Know What Not to Say to an Adopted Child

Updated at: Dec 27, 2018
Know What Not to Say to an Adopted Child

Adoptive parents need to be especially careful about their children because relationships matter. One cannot be too sure of what impact the news of adoption might have on the adoptive child.

 Onlymyhealth Staff Writer
Tips for ParentWritten by: Onlymyhealth Staff WriterPublished at: May 18, 2018

A lot of couples who are unable to conceive opt for adopting children. It is a perfectly viable option that requires a few legal guidelines and regulations. Adoptive parents need to be especially careful about their children because of relationships matter. Relationships form the basis of human psychology and for a child to know that his or her parents are in fact adoptive parents can be hurtful. Having said this, the adoptive parents can be given full credit if they have brought up their adoptive child with love and care. However, one cannot be too sure of what impact the news of adoption might have on the adoptive child; therefore, here are a few tips for you to understand what not to say to your adopted child.

Do not Mention any Differences

You can alienate your child if you constantly remind him or her that he or she looks different from the rest of the family. This is, of course, one of the very obvious things to avoid saying to your adopted child. Your child can be very sensitive to this, and there is a high chance of feeling out-of-place. Mentioning the difference in looks can be a disaster which needs to be avoided.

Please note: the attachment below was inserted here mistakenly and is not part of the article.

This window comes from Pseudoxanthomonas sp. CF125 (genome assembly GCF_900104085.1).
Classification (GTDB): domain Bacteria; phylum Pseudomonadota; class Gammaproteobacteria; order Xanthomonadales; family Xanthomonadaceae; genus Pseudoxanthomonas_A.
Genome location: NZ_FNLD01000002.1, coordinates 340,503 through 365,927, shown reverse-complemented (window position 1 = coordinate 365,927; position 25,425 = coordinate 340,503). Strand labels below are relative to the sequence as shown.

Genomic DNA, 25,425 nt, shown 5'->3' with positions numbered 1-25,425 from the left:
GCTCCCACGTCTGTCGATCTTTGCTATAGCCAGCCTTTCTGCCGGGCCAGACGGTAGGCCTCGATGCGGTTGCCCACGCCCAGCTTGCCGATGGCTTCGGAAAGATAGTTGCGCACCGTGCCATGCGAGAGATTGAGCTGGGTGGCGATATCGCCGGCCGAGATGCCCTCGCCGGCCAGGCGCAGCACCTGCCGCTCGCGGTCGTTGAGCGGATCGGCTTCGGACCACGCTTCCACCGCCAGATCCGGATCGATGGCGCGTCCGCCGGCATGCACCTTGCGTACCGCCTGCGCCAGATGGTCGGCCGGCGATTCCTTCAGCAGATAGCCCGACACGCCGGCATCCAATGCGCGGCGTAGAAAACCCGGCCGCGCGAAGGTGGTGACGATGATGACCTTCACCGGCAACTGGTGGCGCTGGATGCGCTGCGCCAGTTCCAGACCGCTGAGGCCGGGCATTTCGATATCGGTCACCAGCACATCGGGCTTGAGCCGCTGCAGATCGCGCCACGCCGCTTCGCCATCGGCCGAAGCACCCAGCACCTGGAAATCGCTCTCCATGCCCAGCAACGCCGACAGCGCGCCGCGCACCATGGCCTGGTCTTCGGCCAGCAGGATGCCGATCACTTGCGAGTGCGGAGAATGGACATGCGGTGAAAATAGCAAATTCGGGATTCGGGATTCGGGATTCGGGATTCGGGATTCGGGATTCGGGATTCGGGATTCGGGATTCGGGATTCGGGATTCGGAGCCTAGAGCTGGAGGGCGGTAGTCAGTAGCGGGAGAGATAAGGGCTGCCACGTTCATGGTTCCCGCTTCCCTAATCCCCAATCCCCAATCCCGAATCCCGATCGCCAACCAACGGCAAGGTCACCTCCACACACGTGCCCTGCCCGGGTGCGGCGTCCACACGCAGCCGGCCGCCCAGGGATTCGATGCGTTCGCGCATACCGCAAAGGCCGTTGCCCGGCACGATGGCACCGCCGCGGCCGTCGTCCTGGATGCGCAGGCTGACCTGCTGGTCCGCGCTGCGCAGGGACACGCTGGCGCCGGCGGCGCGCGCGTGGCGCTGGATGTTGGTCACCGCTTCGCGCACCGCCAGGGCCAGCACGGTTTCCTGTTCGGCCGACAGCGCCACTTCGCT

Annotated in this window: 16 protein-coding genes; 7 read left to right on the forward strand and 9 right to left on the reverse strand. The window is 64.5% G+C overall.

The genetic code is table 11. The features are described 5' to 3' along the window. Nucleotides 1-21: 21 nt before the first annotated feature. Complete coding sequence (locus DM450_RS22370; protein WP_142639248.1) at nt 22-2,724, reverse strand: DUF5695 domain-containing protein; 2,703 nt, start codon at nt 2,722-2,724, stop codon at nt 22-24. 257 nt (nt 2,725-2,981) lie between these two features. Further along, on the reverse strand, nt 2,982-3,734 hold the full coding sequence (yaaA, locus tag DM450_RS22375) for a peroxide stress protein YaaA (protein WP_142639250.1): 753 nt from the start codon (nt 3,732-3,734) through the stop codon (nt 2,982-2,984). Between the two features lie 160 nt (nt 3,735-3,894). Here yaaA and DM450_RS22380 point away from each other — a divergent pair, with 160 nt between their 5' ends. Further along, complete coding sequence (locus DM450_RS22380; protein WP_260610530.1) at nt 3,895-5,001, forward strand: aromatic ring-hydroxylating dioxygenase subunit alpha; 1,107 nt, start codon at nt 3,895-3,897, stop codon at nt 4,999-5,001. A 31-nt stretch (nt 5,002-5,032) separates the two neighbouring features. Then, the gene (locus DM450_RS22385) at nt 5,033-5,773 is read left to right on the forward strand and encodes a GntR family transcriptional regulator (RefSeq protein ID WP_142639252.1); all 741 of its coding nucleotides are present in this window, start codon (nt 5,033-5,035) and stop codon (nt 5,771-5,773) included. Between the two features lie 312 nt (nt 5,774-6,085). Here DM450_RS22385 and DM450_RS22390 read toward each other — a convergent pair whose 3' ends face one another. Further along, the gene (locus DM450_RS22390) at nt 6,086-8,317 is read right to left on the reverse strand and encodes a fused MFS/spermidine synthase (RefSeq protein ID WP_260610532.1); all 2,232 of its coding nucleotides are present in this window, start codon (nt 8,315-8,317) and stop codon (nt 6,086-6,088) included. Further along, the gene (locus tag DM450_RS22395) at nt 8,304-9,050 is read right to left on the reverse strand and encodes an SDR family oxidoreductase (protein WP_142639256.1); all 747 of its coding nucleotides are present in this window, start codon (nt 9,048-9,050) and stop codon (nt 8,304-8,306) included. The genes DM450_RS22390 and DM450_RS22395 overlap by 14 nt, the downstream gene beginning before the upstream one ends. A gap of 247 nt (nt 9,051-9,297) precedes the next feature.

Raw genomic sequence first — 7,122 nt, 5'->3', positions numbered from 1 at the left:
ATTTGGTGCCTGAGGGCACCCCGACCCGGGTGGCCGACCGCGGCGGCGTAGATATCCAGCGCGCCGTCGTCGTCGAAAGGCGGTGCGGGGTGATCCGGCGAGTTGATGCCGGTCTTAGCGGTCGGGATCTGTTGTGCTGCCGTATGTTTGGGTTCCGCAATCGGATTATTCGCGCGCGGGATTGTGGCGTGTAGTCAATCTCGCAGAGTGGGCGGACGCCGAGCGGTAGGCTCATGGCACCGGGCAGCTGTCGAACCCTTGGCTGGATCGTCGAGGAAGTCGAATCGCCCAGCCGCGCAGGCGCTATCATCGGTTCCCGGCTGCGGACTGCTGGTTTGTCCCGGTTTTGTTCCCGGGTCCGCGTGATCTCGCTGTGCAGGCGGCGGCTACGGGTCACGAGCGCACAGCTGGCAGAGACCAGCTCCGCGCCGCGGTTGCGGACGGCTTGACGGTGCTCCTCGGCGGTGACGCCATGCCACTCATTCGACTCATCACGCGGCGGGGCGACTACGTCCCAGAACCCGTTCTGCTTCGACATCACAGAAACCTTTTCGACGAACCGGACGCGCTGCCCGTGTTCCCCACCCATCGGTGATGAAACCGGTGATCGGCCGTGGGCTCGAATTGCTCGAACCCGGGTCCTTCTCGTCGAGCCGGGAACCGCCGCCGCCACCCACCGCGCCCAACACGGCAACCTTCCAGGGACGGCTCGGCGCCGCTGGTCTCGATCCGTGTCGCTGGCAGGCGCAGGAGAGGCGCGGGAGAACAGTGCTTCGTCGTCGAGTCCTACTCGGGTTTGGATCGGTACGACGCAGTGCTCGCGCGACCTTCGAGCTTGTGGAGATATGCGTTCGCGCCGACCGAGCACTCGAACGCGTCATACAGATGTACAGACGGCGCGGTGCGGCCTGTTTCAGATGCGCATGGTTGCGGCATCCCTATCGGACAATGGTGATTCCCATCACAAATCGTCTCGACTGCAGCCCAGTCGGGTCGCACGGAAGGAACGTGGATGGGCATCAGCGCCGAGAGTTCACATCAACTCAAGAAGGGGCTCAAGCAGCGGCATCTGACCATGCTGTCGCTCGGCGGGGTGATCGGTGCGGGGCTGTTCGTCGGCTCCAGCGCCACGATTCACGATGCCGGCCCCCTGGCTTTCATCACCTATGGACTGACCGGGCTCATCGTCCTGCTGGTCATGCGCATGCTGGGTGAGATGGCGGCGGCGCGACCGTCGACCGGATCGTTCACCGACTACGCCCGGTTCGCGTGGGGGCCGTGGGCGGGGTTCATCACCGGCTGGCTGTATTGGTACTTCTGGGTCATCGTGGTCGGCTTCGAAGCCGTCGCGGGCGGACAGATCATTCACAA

Do not Call them Lucky

It is true that you have adopted this child, however, do not ask them to be so grateful all the time for the same! Saying that he or she is lucky is simply a way of saying that your adopted child would have been a nobody if you had not done him or her, this “favour.” This, as you can imagine can be very bad to his or her image leading to existential and identity crisis.

Do not Keep it a Secret

Most adoptive parents are of the opinion that they are doing a great job by keeping it a secret, and this is a terrible misconception. The best course of action is to let your child know about his or her reality as soon as possible. This way, your adoptive child will not remain in this bubble for the better part of his or her life until knowing the truth. Ensure that your adoptive child knows how much you care and love him or her, and reinforce the parent-child relationship.

Do not Sympathise

Do not call them “poor child,” all the time, because he or she isn’t one. Your job is to create a healthy environment and strengthening his or her mentality. By sympathising you are simply making your adoptive child vulnerable and weak. Let them have a normal life and avoid unnecessary sympathy. We find love and joy with so many people throughout our lives, most of who are not related to us by blood, from spouses to in-laws to friends. So, just let it be!

Do not Give them Special Treatment

Be a good normal parent and stop giving them special treatment, as you only remind them of who they are. Don’t let your adopted child skip out on chores or otherwise give them other kinds of special treatment just because they are adopted (unless, of course, they have a disability that needs to be accommodated).

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